Item 11 (Informed Consent) Q3 “Will the consent forms in use assure consent for NHSE MAA purposes?” was answered as “Yes, as is for research purposes”. However, we are unsure whether only summary data can be shared within the current consent model and are aware that linking with other datasets is not permitted as yet. There is also a query as to whether sharing with pharmaceutical companies is acceptable – this is mentioned in the consent form but is not completely explicit. In addition, we are still unsure of the process for the management of data in the absence of informed consent. The registry has not been through ethics approval but there should still be evidence of a review process having taken place for the consent forms for example by patient representatives or governance bodies of the contributing data centres.All of these points relating to consent should be discussed further with NICE. Evidence that the consent forms have been through a review process should be provided. Assurance is needed that the consent forms will allow the data use required for the MAA. For example, it should be confirmed that the consent includes the collection of data concerning “illness and ongoing treatment” as this would enable NICE to assess whether patients in the database require subsequent stem-cell therapy. As the BSBMTCT is a research registry (without ethics approval) we would expect that each centre contributing data has performed a local data management review prior to submitting data, including approval by the Senior Information Risk Officer (SIRO), and has sent confirmation of their agreement/R&D approval to contribute data to the BSBMTCT. We would recommend that the BSBMTCT shares the R&D approval from each contributing centre with NICE.
Item 15 (Data Collection) It is stated that one centre (not a BSBMTCT member) does not allow registry staff to view data. Information regarding which centre this is and how many people included in the registry have been recruited via this centre is required in order to assess whether it could affect data available for the MAA. How are registry staff performing quality assurance work and analytics required by NICE/NHSE if they are unable to see all of the data?The centre in question and the number of people recruited via this centre should be confirmed and the impact of this considered further. A discussion with NICE is needed to establish the extent to which this will affect the analyses for the MAA and whether an agreement can be obtained with the centre for the data to be made available for viewing by the registry staff.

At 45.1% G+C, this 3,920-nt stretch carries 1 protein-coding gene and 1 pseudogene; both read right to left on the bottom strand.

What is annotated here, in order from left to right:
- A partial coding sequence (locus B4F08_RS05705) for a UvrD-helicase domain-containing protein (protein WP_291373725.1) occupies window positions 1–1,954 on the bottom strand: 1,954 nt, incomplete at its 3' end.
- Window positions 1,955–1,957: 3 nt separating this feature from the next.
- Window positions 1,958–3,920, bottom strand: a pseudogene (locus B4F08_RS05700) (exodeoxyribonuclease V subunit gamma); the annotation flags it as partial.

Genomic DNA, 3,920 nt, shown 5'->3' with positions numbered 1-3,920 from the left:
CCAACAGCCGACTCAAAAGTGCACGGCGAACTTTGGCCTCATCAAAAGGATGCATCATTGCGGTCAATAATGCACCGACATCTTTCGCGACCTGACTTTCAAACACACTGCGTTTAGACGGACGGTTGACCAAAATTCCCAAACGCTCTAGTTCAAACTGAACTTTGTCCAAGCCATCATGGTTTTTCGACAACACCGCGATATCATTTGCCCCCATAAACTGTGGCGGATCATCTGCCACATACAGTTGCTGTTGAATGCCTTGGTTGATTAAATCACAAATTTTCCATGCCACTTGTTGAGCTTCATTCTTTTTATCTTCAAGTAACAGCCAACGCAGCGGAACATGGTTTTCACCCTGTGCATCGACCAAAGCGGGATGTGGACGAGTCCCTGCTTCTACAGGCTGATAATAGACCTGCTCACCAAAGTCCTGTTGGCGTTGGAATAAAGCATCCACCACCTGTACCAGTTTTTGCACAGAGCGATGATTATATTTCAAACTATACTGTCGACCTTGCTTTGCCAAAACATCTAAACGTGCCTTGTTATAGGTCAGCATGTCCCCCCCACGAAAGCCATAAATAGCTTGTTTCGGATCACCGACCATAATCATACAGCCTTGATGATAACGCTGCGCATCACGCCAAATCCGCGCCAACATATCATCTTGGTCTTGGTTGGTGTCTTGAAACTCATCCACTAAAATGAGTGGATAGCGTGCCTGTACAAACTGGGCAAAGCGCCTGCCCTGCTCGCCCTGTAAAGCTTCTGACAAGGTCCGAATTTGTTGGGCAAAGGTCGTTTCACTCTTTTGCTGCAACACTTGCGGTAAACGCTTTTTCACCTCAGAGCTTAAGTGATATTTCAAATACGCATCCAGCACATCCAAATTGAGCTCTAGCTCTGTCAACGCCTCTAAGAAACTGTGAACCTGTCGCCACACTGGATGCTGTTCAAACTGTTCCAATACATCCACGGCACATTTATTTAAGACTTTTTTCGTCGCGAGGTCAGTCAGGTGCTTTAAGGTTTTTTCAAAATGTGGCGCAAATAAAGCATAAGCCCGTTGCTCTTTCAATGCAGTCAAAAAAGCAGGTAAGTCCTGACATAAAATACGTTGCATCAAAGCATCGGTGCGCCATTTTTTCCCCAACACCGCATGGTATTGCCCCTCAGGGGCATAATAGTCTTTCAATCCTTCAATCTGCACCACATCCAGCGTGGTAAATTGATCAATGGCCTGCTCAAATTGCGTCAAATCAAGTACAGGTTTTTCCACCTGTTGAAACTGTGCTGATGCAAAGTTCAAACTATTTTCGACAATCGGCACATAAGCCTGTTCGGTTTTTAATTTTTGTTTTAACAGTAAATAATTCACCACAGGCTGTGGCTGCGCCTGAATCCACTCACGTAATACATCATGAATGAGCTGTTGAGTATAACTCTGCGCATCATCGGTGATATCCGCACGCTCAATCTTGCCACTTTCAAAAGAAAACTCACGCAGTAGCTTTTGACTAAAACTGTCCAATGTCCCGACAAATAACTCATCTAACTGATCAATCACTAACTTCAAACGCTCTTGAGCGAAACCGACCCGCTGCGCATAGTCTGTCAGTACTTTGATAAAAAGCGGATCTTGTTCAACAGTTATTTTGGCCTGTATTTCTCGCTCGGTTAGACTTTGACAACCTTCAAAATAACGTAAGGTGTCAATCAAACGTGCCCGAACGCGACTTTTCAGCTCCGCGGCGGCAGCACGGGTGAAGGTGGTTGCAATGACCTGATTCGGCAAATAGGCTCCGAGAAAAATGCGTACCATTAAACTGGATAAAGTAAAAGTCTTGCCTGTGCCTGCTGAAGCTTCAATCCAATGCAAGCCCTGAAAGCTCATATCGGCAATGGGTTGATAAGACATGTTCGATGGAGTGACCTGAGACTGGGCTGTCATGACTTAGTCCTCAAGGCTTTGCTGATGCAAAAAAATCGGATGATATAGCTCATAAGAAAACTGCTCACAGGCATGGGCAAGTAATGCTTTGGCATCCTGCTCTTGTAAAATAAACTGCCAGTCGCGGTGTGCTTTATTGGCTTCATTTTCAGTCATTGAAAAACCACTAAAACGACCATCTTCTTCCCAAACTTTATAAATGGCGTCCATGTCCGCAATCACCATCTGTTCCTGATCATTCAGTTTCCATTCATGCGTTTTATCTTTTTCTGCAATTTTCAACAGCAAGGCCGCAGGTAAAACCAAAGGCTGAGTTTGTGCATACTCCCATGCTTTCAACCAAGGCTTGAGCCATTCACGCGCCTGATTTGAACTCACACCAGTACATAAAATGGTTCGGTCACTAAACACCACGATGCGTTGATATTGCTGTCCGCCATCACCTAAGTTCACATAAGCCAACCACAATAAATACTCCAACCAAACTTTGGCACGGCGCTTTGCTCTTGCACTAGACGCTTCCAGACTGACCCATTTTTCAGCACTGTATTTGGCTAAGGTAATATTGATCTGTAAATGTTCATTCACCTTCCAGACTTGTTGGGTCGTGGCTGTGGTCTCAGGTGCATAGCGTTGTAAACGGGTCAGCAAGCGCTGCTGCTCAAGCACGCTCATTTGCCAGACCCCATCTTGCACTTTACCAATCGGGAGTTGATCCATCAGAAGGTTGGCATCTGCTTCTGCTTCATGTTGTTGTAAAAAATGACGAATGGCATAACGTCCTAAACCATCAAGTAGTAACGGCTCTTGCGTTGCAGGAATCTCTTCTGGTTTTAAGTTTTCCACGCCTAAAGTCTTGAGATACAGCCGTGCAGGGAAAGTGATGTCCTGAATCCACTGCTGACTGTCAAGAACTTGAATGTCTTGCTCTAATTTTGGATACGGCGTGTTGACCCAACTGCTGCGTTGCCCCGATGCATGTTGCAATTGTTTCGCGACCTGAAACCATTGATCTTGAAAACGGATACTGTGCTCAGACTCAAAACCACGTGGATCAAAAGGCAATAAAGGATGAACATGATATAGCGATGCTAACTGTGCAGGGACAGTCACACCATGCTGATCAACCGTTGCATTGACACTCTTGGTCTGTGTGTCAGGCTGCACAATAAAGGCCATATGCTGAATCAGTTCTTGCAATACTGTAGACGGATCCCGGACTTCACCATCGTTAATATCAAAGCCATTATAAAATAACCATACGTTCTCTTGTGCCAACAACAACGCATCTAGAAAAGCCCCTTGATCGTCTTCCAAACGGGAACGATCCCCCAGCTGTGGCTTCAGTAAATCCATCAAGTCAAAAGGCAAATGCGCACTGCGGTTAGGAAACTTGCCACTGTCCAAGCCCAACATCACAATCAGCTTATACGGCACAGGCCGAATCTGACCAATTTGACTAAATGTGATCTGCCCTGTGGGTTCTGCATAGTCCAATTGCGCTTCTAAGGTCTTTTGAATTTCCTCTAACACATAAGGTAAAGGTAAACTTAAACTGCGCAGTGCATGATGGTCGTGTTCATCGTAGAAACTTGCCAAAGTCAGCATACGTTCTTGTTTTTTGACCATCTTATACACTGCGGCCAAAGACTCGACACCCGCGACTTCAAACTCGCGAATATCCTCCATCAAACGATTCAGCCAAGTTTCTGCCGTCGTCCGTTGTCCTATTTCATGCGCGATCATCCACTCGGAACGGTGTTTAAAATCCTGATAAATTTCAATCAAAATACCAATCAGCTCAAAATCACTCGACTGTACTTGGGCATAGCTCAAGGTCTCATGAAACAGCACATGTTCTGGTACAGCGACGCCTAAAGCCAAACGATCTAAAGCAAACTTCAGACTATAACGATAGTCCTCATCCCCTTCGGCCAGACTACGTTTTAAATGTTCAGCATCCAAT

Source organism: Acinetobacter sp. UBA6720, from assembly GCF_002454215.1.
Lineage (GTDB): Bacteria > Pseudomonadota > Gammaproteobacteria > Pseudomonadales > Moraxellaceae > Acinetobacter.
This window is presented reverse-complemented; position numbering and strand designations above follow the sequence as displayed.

Item 18 (Missing Data) More information is required in order to confirm the suitability of the registry data for the MAA: specifically relating to the statistical analysis plan (SAP) and the percentage completeness for the key fields for the MAA.NICE should be provided with the SAP for any analyses that it requires for evidence development. The percentage completeness for the key fields for the MAA should also be provided.
Item 21 (Interoperability and readiness for data linkage) The data sharing agreement (DSA) between BSBMTCT and other organisations wasn’t provided.NICE should be shown any DSA that relates to the analyses that NICE requires in order to give assurance of the contractual terms and conditions that the registry has agreed to with relevant third parties. In particular a DSA is required to link with NHSE/I data and it would also be expected that the BSBMTCT would be linking to ONS mortality data – confirmation is needed that governance is in place for this to happen. As for item 11 above, any Data Sharing Agreement should be approved by the SIRO in each centre.


The information provided in the REQueST tool enabled 18 out of the 23 items to be assessed as ‘satisfactory’ for the purposes of the MAA. For the 5 remaining items (described above), an ‘unsuitable’ assessment was made as there was no further opportunity within this study to request further information and/or clarification. Recommendations have been made for each of the 5 items and these should be followed up between NICE and the BSBMTCT at the earliest opportunity.